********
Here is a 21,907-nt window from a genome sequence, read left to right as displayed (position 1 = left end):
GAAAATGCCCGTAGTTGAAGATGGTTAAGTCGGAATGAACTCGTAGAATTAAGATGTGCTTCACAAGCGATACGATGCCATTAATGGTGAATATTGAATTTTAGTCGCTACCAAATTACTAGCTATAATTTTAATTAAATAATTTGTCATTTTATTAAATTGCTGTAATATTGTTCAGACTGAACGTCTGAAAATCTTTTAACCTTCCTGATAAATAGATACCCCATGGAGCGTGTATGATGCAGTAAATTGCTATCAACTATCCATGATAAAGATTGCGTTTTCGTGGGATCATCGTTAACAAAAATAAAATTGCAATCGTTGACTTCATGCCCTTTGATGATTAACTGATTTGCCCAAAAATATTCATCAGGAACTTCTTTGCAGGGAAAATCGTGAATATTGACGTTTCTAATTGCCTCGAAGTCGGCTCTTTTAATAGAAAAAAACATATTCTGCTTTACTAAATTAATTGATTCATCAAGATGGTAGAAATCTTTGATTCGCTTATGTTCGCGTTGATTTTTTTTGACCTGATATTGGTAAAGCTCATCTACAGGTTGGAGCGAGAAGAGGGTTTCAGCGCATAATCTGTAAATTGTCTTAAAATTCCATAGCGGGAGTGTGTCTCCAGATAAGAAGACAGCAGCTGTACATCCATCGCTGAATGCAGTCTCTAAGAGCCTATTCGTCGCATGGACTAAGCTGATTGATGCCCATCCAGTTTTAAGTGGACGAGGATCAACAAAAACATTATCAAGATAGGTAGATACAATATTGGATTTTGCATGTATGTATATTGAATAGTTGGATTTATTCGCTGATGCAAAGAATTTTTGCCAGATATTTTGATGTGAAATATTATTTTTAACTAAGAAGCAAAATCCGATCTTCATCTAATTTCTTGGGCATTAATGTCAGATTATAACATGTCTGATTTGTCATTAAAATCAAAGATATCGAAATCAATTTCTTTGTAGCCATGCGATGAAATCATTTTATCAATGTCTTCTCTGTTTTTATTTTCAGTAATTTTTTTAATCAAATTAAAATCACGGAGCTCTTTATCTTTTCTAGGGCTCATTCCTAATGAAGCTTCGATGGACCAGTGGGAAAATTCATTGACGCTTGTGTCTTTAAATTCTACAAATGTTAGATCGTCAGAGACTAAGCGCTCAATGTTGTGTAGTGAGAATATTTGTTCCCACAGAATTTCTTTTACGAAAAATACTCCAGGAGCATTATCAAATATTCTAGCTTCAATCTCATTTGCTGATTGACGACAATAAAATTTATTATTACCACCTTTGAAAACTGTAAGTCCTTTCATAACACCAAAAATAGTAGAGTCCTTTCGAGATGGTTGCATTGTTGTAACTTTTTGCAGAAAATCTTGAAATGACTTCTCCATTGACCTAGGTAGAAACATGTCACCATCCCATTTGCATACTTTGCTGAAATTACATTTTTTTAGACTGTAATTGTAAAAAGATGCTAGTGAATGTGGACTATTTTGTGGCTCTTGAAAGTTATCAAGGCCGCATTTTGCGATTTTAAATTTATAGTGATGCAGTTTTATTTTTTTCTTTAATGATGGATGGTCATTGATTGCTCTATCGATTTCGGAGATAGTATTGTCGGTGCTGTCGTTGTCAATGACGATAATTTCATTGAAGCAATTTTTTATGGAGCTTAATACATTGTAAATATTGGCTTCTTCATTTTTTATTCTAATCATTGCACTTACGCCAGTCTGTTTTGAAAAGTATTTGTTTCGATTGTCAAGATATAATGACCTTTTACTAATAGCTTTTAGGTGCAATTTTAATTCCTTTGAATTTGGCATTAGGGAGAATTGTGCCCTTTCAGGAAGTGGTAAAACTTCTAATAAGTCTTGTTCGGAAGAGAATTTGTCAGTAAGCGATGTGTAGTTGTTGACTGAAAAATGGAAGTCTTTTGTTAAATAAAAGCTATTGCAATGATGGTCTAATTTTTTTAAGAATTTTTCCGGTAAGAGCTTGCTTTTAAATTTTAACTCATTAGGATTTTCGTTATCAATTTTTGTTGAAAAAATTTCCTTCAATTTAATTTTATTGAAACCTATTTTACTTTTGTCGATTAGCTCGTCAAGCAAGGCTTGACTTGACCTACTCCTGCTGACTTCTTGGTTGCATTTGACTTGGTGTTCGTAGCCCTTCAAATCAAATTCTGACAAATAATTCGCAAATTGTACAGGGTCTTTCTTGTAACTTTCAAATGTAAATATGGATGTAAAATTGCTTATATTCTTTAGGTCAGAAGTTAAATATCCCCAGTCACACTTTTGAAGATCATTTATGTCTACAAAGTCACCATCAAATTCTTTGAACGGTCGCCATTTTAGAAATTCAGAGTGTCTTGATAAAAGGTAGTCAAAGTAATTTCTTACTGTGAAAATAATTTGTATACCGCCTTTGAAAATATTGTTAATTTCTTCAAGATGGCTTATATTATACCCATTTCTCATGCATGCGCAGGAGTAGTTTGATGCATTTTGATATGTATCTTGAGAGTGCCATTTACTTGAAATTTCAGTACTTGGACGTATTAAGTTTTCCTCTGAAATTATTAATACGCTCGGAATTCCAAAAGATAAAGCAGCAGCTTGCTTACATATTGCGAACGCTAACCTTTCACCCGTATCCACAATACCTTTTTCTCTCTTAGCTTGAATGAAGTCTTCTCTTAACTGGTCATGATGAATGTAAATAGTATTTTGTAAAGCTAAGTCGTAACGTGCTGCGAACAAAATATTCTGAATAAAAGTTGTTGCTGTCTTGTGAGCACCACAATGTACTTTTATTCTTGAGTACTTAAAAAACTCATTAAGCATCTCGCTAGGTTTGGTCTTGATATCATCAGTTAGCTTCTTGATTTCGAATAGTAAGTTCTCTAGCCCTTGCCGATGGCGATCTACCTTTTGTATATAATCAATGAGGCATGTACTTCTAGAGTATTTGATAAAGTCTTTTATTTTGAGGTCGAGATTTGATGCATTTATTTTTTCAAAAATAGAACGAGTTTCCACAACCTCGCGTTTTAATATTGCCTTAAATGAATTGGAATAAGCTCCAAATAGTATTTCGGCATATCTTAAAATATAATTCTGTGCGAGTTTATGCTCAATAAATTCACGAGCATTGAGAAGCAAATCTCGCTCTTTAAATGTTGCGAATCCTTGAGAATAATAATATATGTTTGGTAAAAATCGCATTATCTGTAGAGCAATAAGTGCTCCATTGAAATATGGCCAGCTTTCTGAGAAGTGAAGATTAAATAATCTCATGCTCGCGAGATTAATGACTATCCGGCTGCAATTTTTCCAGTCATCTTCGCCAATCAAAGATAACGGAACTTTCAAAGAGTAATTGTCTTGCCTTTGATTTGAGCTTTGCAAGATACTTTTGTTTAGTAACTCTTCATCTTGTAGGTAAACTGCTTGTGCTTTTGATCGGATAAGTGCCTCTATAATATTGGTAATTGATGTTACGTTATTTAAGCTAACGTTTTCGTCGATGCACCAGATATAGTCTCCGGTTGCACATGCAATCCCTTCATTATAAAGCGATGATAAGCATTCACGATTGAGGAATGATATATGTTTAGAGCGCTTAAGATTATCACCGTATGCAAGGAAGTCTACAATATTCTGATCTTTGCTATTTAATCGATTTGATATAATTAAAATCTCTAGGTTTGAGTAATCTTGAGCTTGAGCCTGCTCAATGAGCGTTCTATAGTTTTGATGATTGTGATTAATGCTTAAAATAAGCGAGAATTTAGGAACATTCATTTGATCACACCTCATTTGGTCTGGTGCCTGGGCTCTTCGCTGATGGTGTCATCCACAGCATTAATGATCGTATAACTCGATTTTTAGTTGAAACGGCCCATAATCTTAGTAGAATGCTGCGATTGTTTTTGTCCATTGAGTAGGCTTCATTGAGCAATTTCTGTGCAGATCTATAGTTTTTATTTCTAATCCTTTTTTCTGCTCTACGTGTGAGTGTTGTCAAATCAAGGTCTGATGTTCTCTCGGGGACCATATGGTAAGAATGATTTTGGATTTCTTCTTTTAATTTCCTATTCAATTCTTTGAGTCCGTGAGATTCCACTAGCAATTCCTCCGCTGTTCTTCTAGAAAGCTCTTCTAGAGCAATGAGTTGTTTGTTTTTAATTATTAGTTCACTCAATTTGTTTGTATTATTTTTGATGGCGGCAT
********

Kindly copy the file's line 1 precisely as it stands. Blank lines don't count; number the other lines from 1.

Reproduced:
Here is a 21,907-nt window from a genome sequence, read left to right as displayed (position 1 = left end):